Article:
The Tax Court of Canada recently released a decision clarifying the availability of valuable scientific research and experimental development (SR&ED) tax credits to doctors performing medical or scientific research. This decision is the result of an appeal by Andre Lamy Medicine Professional Corporation (MPC) with respect to its SR&ED claims that had previously been denied.1
The MPC was incorporated in 2008 by Dr. Lamy, a cardiac surgeon and researcher. The MPC was engaged in the business of practicing medicine and activities related to the practice of medicine. Dr. Lamy stated at the hearing that these activities included research that he performed on behalf of the MPC.
Furthermore, pursuant to an employment agreement between Dr. Lamy and the MPC, any money or securities that he earned with respect to research and his medical practice billings were received for, or on behalf of, the MPC. The SR&ED projects for the tax credits claimed by the MPC were carried out under research agreements executed by Dr. Lamy as Principal Investigator and the Hamilton Health Sciences Corporation and McMaster University, and were funded by third-party grants. At the hearing, Dr. Lamy testified that neither he nor the MPC received any grant monies apart from his salary, which was paid by the MPC. Dr. Lamy further testified that he signed the research agreements in his capacity as an employee of the MPC because he provided the services specified in the research agreements.
The sole issue before the Court was who carried out the SR&ED work: the MPC or Dr. Lamy. The Minister asserted that Dr. Lamy had carried out the SR&ED in his personal capacity and not as an employee of the MPC. This position is frequently taken by the Canada Revenue Agency (CRA) during the review of SR&ED claims made by MPCs and has caused much debate. Consequently, the Court formulated its decision based on Dr. Lamy’s testimony, the statement of agreed facts (SAF) and the documentary evidence presented.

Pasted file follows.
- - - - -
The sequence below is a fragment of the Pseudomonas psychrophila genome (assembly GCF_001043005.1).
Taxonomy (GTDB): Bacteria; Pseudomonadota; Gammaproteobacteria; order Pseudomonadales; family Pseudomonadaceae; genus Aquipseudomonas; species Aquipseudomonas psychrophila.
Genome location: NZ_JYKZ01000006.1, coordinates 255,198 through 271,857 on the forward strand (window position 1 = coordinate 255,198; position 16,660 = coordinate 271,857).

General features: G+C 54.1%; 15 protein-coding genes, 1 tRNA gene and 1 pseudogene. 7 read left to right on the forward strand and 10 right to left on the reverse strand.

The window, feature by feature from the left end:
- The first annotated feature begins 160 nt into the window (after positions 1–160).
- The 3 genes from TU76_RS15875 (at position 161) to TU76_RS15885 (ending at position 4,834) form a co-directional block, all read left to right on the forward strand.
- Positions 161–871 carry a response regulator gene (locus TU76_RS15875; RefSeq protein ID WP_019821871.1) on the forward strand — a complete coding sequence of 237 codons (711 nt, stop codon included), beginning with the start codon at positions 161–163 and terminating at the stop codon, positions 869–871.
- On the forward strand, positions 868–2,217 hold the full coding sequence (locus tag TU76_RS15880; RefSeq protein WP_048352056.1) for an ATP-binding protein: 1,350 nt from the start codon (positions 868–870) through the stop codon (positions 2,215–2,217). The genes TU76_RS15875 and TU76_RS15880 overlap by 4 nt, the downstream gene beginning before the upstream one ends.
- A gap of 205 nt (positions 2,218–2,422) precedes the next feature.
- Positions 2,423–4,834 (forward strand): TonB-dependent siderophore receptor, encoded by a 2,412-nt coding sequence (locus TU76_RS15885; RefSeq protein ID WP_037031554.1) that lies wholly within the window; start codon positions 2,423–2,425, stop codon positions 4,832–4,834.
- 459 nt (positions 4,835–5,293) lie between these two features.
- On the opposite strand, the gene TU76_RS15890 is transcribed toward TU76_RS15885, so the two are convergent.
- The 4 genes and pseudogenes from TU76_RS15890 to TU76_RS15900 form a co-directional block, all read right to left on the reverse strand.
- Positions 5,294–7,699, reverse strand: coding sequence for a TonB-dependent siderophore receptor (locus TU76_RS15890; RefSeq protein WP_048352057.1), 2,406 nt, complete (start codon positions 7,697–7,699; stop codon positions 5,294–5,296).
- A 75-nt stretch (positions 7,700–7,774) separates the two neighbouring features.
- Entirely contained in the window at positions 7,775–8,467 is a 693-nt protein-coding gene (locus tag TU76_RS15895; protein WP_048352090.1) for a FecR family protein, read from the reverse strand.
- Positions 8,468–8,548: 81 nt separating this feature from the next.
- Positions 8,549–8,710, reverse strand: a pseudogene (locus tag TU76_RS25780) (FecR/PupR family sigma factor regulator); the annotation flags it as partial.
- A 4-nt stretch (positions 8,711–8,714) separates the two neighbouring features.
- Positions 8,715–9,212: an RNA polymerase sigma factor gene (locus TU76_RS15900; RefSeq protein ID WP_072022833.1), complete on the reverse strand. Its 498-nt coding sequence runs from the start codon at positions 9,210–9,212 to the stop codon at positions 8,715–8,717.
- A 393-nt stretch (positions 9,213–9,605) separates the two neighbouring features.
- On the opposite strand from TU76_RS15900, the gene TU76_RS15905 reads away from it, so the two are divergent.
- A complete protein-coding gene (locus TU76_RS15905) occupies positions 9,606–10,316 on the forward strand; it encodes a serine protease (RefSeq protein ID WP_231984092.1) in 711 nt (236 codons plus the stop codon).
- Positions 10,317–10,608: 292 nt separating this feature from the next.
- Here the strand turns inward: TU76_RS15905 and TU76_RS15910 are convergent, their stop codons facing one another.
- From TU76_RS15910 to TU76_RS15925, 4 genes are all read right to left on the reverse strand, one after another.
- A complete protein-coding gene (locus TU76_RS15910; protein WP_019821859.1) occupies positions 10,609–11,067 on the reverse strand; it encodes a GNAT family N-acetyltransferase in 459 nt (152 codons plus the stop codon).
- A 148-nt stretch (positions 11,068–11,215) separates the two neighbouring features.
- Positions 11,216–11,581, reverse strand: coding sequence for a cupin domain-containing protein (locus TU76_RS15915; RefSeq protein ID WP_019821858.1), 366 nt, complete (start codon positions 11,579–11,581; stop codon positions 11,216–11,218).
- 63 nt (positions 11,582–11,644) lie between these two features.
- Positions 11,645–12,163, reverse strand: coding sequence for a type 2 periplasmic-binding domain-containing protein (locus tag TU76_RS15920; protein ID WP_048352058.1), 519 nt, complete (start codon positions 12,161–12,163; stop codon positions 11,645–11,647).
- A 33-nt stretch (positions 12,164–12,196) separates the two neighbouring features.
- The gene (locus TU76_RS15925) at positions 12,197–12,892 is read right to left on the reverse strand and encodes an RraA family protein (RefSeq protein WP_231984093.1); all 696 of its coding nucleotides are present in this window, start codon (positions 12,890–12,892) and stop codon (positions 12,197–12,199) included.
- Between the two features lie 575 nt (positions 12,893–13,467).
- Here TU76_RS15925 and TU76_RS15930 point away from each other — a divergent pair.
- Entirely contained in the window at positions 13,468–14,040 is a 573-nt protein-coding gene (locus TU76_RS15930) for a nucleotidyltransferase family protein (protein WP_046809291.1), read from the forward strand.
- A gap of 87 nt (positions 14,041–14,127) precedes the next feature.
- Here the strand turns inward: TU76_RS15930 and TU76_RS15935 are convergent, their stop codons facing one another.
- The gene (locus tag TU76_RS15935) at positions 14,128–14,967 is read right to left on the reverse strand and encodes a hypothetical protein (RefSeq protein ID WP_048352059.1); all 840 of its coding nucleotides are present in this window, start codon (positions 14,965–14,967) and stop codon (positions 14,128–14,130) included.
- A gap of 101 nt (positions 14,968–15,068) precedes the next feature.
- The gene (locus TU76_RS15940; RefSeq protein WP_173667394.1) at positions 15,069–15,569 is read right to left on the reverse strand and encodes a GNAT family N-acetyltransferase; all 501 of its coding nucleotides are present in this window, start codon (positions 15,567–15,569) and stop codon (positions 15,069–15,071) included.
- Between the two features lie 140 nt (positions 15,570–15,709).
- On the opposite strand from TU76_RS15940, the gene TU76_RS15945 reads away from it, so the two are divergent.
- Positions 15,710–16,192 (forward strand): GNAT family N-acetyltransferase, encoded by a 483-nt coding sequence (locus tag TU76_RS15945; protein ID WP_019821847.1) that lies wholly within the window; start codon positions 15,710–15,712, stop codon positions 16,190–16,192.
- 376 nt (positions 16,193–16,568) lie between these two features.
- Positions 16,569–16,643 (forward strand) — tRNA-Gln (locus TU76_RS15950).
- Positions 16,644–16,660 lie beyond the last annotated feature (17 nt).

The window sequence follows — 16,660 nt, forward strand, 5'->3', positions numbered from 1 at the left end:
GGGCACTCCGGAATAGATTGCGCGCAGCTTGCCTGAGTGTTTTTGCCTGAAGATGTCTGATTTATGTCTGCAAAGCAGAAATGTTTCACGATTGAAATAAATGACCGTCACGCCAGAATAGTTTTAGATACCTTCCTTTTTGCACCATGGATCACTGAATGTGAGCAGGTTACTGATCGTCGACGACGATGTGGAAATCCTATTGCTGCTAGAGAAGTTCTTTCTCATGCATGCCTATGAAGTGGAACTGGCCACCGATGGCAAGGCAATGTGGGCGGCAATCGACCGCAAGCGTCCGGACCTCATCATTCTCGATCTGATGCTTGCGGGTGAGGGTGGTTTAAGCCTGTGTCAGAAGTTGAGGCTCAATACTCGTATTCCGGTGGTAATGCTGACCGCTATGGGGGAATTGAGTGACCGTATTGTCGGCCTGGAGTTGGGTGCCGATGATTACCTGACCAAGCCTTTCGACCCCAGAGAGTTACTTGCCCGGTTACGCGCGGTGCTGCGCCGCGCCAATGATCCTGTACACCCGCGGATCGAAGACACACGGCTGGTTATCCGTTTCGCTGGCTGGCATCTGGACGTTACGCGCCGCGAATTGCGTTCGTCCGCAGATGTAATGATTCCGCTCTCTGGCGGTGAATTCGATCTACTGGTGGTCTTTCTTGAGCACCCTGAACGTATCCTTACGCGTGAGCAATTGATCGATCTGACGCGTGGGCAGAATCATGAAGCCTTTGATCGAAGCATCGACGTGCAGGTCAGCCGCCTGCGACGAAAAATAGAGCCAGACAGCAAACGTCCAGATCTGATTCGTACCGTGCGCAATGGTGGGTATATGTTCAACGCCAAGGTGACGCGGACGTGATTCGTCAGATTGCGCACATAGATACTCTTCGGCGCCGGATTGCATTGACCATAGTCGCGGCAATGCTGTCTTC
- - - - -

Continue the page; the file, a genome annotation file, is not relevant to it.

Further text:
The Court highlighted from the SAF that “[t]he MPC was the medical professional corporation of Dr. Lamy and carried out the business of performing cardiac surgery, providing associated medical care to patients and researching improvements in cardiac surgical methodology and clinical outcomes.” The Court stated that, since Dr. Lamy was the only employee of the MPC, he was the only one conducting the business of the MPC (i.e., performing surgery, providing care to patients, and conducting medical research). The Court concluded that any activities of Dr. Lamy relating to the business of the MPC were activities of his employer, the MPC. Based on this finding and the available evidence, the Court ruled that the MPC was entitled to the SR&ED tax credits it claimed in each of its 2013 and 2014 taxation years.
This decision enables doctors conducting medical or scientific research to apply for and collect some of the more than $3 billion in SR&ED tax credits obtained each year. Ryan’s experienced team of SR&ED professionals helps clients secure these valuable credits through our comprehensive approach and by handling the application and documentation process from beginning to end. This is an important decision for doctors engaged in medical and scientific research, and we look forward to applying it as we continue to serve MPC clients engaged in SR&ED in Canada.